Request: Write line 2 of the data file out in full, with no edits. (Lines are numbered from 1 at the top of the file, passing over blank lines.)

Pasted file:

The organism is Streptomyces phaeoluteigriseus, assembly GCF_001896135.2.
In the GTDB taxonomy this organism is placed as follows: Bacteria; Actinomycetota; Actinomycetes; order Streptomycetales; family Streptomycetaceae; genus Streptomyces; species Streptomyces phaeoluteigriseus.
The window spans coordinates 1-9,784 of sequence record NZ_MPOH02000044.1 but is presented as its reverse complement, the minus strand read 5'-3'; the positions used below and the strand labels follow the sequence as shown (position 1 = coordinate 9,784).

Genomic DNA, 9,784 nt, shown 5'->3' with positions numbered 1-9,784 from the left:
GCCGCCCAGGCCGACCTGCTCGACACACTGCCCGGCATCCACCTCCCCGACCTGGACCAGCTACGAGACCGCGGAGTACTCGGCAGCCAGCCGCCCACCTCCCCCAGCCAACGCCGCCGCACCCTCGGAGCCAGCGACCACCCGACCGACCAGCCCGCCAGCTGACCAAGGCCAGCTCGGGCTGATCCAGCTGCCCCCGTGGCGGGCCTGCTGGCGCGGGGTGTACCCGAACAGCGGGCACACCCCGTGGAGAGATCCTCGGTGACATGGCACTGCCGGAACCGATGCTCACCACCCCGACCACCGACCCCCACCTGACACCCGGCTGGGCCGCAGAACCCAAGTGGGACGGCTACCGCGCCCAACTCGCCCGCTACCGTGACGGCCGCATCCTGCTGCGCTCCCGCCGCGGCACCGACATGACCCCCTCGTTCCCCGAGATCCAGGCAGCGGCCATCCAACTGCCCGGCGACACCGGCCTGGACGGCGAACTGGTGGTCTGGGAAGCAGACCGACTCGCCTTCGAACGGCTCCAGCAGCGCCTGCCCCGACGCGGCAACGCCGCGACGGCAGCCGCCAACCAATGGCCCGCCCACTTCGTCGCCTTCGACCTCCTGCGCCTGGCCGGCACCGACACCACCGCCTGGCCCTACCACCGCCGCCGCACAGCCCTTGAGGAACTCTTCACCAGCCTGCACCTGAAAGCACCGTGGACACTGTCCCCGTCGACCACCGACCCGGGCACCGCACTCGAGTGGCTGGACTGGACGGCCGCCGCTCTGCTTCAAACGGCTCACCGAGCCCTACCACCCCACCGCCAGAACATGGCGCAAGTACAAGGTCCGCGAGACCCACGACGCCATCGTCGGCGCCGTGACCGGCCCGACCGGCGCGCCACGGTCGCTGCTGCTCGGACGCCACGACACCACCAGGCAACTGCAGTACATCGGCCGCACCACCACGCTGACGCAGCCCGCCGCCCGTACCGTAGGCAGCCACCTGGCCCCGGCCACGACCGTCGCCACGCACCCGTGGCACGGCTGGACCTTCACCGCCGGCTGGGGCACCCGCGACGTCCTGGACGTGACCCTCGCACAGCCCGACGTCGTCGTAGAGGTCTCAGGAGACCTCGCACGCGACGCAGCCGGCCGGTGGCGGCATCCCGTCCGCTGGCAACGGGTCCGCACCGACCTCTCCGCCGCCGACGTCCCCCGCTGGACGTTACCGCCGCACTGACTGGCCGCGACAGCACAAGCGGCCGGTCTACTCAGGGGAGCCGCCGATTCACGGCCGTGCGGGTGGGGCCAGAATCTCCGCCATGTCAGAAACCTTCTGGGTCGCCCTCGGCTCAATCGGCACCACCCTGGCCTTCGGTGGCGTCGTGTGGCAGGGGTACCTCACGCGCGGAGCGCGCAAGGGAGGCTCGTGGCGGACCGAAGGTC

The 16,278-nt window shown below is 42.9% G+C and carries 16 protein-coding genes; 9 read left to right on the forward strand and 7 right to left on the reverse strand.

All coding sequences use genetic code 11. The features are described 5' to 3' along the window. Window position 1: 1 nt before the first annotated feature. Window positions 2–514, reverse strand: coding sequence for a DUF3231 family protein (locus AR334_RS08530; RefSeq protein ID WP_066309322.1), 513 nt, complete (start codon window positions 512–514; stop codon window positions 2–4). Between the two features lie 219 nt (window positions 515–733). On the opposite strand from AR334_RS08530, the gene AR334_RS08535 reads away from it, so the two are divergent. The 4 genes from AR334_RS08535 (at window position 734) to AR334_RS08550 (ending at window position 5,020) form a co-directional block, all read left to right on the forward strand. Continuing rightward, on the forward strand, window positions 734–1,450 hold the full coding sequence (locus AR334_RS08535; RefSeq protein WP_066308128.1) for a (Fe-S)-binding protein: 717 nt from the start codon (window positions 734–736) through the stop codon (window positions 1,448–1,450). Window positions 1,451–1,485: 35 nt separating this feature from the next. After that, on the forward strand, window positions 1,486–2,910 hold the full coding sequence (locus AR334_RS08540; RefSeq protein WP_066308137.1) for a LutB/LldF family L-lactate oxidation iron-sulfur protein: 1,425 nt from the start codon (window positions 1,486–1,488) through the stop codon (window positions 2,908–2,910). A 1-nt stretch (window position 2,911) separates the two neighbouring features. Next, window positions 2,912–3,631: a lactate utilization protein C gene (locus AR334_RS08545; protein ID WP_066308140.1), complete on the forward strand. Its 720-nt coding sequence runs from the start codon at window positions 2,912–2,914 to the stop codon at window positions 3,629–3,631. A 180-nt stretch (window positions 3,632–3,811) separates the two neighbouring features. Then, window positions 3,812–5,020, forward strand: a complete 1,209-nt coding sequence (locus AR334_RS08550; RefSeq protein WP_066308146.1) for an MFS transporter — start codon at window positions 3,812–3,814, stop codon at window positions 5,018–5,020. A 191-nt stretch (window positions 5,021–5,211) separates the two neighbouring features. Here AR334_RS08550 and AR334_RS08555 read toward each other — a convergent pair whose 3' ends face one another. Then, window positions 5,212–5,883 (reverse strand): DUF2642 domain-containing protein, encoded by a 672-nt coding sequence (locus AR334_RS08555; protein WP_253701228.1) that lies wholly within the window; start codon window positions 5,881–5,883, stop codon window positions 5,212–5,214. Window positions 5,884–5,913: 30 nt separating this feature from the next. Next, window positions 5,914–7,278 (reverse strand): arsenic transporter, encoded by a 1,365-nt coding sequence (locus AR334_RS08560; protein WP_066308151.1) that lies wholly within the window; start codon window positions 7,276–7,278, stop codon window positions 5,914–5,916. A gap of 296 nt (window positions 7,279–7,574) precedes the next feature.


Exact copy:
In the GTDB taxonomy this organism is placed as follows: Bacteria; Actinomycetota; Actinomycetes; order Streptomycetales; family Streptomycetaceae; genus Streptomyces; species Streptomyces phaeoluteigriseus.